I’ve got a problem with much food writing (as indeed with most cultural criticism; for the record do sous chefs qualify as being part of the “culture industry”?). Not just with Marco Pierre White’s, who is obviously a more gifted chef than he is raconteur. Most restaurant reviews read like forth grade book reports. They’re lacking in the very things that drive good cooking and art: passion, substance, and strange untenable leaps that lead to new and wonderful products/pieces (and some astonishingly unpalatable failures). Much cultural criticism is similarly lacking and ultimately strikes me as obfuscated and vacant. I exempt Dave Hickey.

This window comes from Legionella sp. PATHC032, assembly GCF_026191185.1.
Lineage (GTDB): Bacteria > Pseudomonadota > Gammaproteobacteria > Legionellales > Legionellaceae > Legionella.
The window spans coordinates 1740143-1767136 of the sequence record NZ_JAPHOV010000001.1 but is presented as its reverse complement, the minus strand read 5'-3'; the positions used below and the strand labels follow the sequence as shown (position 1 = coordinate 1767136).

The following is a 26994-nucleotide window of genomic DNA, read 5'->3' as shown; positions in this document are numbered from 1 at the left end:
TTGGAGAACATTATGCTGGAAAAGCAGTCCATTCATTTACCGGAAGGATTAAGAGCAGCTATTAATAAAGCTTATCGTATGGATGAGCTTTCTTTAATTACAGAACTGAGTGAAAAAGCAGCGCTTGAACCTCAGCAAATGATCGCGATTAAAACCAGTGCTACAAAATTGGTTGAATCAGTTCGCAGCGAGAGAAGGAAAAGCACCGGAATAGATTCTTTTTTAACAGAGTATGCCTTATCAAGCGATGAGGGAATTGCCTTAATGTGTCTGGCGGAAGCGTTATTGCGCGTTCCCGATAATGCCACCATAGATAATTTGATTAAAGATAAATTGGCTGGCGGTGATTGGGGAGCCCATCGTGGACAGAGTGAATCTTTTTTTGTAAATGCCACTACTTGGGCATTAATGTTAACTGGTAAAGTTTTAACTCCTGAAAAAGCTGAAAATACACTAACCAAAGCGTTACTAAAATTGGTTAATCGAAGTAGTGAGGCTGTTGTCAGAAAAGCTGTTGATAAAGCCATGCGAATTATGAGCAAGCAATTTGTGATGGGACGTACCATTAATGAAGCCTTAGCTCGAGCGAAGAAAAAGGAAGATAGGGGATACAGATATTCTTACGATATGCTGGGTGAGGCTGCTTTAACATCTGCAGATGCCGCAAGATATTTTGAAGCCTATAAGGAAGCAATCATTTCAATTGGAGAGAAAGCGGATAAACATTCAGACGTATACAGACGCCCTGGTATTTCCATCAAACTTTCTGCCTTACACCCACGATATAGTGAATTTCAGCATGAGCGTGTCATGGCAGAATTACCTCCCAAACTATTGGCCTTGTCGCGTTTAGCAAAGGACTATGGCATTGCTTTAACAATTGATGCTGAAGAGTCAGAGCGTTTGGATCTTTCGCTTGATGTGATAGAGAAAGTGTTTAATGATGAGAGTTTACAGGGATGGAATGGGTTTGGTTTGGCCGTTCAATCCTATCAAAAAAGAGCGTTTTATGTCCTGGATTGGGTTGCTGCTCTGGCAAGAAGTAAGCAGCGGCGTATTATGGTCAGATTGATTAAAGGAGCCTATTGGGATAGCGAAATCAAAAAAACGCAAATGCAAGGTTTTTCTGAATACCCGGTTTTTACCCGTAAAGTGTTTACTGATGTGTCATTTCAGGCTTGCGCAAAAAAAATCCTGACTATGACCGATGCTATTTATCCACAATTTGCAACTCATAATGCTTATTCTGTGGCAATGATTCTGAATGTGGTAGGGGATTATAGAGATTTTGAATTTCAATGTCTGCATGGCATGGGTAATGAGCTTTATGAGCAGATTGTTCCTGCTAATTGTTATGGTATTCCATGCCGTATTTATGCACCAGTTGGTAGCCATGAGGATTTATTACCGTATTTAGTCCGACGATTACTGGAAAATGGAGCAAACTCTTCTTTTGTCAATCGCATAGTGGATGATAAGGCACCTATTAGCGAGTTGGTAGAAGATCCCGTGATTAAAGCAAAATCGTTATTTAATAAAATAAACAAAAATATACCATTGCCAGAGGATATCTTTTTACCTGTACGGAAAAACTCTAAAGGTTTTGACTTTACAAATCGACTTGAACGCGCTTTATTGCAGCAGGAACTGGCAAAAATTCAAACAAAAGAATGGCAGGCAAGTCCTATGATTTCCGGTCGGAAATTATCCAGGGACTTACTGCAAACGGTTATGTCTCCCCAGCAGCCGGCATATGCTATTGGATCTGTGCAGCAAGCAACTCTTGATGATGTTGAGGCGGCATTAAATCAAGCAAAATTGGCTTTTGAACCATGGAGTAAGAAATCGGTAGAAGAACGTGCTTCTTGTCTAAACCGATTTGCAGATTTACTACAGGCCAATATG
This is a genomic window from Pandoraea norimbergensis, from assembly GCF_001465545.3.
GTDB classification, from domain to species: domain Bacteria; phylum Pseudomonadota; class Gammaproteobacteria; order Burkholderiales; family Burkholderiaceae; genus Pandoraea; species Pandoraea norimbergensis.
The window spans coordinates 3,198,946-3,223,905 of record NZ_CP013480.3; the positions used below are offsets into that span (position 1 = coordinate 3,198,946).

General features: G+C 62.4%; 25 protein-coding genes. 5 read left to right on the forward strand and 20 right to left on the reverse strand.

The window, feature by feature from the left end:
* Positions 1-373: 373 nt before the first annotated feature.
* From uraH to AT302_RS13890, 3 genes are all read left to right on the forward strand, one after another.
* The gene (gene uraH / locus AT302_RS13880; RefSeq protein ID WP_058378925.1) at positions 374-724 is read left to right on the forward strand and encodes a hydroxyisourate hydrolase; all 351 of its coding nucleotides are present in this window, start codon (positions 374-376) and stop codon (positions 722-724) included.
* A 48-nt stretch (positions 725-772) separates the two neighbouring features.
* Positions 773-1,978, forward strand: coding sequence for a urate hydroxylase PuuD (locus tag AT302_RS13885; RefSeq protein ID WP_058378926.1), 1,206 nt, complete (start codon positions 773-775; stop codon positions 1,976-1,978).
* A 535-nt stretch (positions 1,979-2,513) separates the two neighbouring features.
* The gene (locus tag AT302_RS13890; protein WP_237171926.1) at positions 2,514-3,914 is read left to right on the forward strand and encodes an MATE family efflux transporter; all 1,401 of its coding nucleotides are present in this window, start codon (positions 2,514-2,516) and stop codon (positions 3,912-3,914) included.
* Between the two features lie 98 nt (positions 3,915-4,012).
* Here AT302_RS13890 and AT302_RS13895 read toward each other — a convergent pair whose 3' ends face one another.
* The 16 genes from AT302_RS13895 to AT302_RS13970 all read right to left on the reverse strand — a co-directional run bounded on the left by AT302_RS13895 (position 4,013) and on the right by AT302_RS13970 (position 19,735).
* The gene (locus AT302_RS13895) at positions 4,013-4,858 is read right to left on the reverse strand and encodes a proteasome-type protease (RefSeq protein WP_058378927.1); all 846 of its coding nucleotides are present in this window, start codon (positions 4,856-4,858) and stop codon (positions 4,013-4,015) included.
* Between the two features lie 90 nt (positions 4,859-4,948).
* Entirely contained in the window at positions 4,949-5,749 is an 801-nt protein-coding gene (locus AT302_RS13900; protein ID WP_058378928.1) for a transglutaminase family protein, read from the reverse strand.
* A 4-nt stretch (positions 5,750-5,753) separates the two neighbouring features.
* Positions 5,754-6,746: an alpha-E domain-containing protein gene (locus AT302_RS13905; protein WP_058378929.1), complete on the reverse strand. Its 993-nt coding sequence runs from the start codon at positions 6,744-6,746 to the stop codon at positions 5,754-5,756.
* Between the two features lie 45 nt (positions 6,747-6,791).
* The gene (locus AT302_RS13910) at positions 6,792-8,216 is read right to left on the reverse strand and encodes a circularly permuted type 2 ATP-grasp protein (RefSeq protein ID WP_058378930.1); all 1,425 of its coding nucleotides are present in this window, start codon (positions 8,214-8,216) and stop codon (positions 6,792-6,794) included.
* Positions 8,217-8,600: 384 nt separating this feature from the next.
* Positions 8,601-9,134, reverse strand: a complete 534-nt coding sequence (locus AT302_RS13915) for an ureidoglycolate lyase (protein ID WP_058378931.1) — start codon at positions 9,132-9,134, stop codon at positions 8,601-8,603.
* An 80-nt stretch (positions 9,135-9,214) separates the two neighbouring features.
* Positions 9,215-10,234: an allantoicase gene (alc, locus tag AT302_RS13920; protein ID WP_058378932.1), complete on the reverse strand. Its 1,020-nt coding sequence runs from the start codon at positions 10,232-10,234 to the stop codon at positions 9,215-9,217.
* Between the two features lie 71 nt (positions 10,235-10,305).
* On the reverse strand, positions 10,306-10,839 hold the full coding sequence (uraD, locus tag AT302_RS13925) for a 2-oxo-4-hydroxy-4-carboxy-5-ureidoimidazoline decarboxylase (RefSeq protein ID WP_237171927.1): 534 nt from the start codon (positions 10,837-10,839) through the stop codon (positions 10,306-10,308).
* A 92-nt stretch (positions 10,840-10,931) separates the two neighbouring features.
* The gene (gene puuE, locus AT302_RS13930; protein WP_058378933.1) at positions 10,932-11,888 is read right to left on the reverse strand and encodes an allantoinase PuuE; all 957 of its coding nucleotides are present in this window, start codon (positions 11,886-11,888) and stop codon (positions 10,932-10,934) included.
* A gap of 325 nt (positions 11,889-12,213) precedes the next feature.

To rectify these literary shortcomings and as an act of personal catharsis I’ve come up with the following scenario: Mexican wrestling matches between scribes from opposite ends of the spectrum: the simplists versus the obfuscators. Marco Pierre White gets the blue sparkly mask and Frederick Jameson* the pink one, and maybe at the end they’ll be so worn down that they’ll have have no choice but to write in honest pain-felt prose. DBC Pierre can officiate since he seems to have won the battle ages ago. While you’re watching the Lucha Libre matches sip on a Michelada. Don’t skimp on the hot sauce.

W’s Michelada recipe:

Make a mixture of equal parts salt, sugar, chile powder and cayenne and spread out on a saucer. Use this to coat the rim of a tall, 20oz glass after carefully dipping just the rim in water.

To the glass add:

  • 1 full oz fresh lime juice — the juice from at least a whole large lime.